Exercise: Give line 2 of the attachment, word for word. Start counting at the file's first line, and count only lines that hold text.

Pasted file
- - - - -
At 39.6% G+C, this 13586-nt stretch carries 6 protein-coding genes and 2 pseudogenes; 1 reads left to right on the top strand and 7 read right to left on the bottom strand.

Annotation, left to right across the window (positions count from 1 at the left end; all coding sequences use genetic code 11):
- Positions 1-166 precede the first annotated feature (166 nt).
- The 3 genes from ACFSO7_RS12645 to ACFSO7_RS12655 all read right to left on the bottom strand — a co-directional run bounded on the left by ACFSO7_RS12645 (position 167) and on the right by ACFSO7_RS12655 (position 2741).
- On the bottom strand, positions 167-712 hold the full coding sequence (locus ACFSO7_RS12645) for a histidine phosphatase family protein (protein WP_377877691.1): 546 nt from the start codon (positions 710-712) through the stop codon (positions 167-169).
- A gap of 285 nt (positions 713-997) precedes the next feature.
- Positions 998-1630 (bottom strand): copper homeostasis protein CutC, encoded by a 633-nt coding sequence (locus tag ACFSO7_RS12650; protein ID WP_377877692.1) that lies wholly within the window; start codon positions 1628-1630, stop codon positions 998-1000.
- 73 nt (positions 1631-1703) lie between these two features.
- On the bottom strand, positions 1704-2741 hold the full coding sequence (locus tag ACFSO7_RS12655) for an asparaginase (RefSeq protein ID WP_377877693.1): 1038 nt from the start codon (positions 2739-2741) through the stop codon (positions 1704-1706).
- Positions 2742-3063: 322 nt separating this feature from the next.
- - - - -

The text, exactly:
Annotation, left to right across the window (positions count from 1 at the left end; all coding sequences use genetic code 11):